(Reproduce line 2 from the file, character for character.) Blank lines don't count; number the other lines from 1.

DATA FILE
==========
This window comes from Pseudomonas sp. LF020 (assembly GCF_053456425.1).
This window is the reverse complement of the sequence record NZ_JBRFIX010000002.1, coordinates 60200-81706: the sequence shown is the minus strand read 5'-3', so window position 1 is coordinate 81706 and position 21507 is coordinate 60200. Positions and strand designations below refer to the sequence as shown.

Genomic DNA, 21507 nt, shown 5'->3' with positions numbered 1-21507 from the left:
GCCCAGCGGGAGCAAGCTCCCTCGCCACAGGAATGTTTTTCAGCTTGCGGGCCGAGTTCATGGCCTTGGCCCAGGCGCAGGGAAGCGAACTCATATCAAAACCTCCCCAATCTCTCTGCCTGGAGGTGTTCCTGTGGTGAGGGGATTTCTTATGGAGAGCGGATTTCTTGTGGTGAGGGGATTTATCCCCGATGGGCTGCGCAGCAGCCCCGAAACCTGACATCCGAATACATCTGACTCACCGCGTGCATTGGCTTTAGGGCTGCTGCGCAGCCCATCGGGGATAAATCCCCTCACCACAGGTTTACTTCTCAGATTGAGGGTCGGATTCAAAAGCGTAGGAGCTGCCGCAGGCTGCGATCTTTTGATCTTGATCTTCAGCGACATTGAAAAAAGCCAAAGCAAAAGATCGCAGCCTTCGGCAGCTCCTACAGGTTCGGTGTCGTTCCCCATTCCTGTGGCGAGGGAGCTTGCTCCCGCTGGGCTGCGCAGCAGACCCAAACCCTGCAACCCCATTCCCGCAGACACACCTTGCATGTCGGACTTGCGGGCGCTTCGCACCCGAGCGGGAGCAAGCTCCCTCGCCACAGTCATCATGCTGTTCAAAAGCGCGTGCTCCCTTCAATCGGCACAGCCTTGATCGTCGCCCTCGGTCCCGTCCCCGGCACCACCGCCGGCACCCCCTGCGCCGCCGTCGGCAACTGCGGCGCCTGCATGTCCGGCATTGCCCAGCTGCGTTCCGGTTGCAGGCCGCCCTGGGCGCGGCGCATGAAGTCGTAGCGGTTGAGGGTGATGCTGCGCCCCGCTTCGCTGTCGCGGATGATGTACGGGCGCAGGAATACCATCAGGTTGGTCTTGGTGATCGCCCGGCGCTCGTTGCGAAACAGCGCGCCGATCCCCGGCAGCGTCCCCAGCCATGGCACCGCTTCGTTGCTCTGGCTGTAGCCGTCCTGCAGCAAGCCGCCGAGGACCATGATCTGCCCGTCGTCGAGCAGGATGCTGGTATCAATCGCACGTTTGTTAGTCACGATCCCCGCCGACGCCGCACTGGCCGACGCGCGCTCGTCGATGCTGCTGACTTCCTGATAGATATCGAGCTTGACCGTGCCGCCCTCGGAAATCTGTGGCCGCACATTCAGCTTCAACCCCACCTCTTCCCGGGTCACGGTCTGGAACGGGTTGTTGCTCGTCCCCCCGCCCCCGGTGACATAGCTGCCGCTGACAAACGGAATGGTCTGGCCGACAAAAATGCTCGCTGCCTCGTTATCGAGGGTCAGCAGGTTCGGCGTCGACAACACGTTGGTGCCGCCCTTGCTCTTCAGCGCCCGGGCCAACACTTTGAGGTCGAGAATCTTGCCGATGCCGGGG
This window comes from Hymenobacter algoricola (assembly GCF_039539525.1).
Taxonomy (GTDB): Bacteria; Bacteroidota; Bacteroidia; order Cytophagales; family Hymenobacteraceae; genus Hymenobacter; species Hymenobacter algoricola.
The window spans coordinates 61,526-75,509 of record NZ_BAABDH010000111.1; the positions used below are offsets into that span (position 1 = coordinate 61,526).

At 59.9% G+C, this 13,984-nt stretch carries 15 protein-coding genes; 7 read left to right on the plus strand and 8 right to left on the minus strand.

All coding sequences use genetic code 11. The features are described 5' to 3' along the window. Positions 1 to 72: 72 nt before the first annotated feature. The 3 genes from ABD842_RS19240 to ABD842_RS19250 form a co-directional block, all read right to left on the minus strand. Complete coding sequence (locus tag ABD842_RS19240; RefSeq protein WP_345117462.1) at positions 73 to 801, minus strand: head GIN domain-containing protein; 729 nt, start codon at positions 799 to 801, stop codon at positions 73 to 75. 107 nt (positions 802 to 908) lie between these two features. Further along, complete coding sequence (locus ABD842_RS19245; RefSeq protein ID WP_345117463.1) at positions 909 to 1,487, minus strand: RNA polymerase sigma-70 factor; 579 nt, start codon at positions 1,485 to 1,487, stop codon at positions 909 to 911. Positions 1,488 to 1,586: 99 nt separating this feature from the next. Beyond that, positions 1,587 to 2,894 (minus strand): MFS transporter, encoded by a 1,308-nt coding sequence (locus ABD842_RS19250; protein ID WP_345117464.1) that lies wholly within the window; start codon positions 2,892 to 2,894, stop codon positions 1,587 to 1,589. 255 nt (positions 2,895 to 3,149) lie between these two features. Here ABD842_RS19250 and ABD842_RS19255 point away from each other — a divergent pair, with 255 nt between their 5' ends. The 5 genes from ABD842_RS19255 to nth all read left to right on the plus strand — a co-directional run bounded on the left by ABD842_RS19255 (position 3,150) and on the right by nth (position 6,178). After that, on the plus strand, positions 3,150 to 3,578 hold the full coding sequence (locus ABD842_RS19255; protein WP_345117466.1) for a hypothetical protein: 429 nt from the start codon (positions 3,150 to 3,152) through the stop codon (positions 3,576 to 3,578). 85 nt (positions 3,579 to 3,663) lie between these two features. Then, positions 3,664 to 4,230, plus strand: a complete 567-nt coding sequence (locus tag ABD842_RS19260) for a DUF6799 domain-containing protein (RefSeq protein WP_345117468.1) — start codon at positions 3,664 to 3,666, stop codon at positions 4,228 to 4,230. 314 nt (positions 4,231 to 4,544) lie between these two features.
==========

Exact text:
This window is the reverse complement of the sequence record NZ_JBRFIX010000002.1, coordinates 60200-81706: the sequence shown is the minus strand read 5'-3', so window position 1 is coordinate 81706 and position 21507 is coordinate 60200. Positions and strand designations below refer to the sequence as shown.